Foreign Affairs Minister Marc Garneau has concluded a visit to Israel, a statement from his office said on July 4.
Garneau met with Prime Minister Naftali Bennett, Alternate Prime Minister and Foreign Affairs Minister Yair Lapid, and Innovation, Science and Technology Minister Orit Farkash-Hacohen. He also spoke with President-elect Isaac Herzog.
Garneau “highlighted the long history of cooperation between Canada and Israel and underscored Canada’s commitment to continue strengthening the bilateral relationship and advance shared priorities through trade; collaboration on science, technology, innovation and education; combating anti-Semitism; and preserving Holocaust remembrance,” the statement said.
He announced that Canada will triple its annual contribution to the Canada-Israel Agreement on Bilateral Cooperation in Industrial Research and Development to $3 million per year.
In his meeting with Farkash-Hacohen, both ministers agreed to launch negotiations to modernize and expand the scope of the agreement and to establish a new mechanism to lead and promote their R&D collaboration, as well as expand scientific collaboration between Canadian and Israeli researchers.
Garneau announced that Canada will be providing $700,000 to “Siach Shalom” (Talking Peace), a project that supports and facilitates Israeli-Palestinian dialogue, and increases the inclusion of religious communities and women in peacebuilding.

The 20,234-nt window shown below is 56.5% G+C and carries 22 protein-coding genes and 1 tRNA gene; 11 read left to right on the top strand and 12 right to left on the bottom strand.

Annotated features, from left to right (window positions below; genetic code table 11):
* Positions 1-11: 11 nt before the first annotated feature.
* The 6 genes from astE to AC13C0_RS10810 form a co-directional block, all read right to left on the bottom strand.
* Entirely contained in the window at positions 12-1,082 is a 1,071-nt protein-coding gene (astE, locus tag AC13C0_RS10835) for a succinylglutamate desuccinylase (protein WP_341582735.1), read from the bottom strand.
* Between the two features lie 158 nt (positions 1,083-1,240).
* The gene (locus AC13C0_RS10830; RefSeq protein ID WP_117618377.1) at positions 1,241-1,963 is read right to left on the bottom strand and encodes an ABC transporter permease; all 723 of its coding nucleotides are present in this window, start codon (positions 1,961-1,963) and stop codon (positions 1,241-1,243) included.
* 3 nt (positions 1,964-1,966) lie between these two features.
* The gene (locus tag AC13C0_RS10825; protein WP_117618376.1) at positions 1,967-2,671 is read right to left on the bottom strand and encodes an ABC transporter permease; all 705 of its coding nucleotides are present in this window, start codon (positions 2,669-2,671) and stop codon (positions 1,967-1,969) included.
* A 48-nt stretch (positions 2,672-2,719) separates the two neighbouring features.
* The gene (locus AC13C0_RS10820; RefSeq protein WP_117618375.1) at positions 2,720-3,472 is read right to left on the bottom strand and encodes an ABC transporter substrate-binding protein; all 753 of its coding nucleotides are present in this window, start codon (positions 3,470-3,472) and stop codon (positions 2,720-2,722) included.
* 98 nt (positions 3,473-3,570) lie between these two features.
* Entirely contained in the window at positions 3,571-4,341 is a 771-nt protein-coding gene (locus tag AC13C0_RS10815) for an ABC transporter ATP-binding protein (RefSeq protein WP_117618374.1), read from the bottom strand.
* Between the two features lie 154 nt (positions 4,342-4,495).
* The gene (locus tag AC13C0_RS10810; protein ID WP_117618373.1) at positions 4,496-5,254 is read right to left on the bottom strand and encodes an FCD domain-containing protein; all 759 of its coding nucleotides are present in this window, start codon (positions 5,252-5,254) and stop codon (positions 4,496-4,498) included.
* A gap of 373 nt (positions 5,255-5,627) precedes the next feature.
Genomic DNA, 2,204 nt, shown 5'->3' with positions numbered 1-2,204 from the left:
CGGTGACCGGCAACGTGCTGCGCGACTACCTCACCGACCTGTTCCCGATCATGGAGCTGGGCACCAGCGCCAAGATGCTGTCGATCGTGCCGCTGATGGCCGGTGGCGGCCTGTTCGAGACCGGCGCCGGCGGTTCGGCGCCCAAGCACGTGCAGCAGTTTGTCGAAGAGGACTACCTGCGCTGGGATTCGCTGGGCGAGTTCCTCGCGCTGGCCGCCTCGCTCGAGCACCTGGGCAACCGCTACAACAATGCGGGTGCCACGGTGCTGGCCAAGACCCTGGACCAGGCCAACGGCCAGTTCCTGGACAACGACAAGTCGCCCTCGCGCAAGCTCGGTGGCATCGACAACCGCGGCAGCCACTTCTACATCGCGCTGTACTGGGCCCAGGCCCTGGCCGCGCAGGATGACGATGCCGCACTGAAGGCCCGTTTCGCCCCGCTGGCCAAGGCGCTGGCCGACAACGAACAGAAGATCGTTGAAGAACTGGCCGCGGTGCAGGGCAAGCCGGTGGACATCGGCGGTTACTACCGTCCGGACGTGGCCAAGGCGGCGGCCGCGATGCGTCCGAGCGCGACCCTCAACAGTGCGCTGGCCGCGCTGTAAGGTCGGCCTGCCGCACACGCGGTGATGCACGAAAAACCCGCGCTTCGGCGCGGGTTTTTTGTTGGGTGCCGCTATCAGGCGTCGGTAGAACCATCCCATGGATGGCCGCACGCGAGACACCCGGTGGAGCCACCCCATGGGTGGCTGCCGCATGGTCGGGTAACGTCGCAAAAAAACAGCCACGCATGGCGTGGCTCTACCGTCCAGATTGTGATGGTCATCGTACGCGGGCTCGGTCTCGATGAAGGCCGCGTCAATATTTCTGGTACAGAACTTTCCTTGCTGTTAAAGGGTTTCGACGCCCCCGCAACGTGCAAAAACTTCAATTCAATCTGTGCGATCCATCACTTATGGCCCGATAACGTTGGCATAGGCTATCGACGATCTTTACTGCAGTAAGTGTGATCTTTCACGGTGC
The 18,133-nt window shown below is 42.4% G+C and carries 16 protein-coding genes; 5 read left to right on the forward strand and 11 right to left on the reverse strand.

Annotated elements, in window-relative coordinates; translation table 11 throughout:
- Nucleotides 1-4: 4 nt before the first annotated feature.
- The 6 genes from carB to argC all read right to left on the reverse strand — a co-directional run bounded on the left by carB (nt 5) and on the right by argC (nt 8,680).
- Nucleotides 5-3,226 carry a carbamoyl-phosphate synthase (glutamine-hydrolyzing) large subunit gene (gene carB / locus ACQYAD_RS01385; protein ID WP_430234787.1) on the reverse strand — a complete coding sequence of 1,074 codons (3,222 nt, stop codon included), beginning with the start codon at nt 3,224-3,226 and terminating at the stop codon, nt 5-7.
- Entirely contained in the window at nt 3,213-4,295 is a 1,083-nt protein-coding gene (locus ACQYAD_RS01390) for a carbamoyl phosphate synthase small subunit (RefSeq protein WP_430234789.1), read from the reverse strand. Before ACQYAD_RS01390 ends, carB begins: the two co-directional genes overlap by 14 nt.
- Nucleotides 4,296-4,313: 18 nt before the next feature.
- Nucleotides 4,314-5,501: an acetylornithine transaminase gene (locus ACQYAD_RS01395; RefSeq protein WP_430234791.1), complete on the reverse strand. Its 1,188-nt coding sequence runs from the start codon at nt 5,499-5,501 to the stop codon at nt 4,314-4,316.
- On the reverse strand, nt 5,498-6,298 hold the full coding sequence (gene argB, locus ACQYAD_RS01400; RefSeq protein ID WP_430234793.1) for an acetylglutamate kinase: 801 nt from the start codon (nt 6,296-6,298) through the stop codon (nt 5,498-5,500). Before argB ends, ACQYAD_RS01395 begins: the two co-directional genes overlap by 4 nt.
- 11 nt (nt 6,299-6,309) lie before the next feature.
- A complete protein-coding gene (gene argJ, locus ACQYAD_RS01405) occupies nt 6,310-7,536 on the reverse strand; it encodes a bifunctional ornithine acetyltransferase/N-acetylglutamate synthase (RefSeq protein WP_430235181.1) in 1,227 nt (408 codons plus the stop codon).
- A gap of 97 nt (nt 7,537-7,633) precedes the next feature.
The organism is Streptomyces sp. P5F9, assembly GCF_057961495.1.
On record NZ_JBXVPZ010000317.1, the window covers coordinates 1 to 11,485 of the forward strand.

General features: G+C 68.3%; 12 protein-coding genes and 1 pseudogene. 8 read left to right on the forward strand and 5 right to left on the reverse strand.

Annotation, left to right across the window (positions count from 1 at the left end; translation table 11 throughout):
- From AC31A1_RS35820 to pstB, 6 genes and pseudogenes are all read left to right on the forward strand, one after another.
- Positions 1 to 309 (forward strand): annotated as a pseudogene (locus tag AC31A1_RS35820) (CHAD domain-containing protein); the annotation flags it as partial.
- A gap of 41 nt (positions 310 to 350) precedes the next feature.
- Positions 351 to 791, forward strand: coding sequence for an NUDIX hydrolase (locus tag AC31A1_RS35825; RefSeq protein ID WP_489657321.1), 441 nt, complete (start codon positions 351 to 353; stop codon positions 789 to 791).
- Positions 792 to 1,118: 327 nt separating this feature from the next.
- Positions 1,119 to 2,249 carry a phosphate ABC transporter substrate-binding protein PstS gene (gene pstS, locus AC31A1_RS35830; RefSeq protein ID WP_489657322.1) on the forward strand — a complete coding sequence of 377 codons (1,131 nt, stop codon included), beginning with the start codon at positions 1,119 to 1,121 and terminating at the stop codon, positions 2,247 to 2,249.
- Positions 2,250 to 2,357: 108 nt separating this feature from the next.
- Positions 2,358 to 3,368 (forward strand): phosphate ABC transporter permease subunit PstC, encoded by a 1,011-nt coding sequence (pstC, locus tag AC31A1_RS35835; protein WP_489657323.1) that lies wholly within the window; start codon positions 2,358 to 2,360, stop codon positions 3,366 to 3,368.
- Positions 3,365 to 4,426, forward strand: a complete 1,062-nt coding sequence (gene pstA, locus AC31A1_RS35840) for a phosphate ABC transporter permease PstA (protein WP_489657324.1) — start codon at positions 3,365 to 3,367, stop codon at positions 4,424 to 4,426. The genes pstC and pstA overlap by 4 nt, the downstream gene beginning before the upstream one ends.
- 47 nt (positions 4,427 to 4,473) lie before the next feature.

The minister also visited the Hand in Hand Center for Jewish-Arab Education school in Jerusalem, part of a network of Jewish-Arab integrated bilingual schools.
Finally, Garneau and Irwin Cotler, Special Envoy on Preserving Holocaust Remembrance and Combatting Anti-Semitism, visited Yad Vashem, where the minister took part in a wreath-laying ceremony.
Garneau reaffirmed Canada’s commitment to advancing Holocaust education, remembrance and research, to combat anti-Semitism, and protect human rights, at home and abroad, said the statement from Global Affairs.
“To this effect, Garneau and his Israeli counterpart agreed to continue to partner, with Jewish communities and other international partners, to combat anti-Semitism worldwide.”
Later this summer, Canada will host an emergency National Summit on Anti-Semitism, led by Cotler.
Garneau “encouraged steps to stabilize the current fragile ceasefire and expressed Canada’s concerns over the humanitarian situation in Gaza,” his office noted.
He “reaffirmed Canada’s support for Israel’s right to live in peace with its neighbours within secure boundaries, and expressed full support for Israel’s right to defend itself, consistent with international law,” his department said, adding that he restated Canada’s long-standing position that “continued expansion of settlements, (and) demolitions and evictions constitute a serious obstacle to achieving peace and called on Israel to cease such activities.” Garneau reiterated Canada’s “strong commitment to playing a constructive role toward a comprehensive, just and lasting peace in the Middle East underpinned by a two-state solution that allows the Israeli and Palestinian peoples to live side-by-side in peace and security.”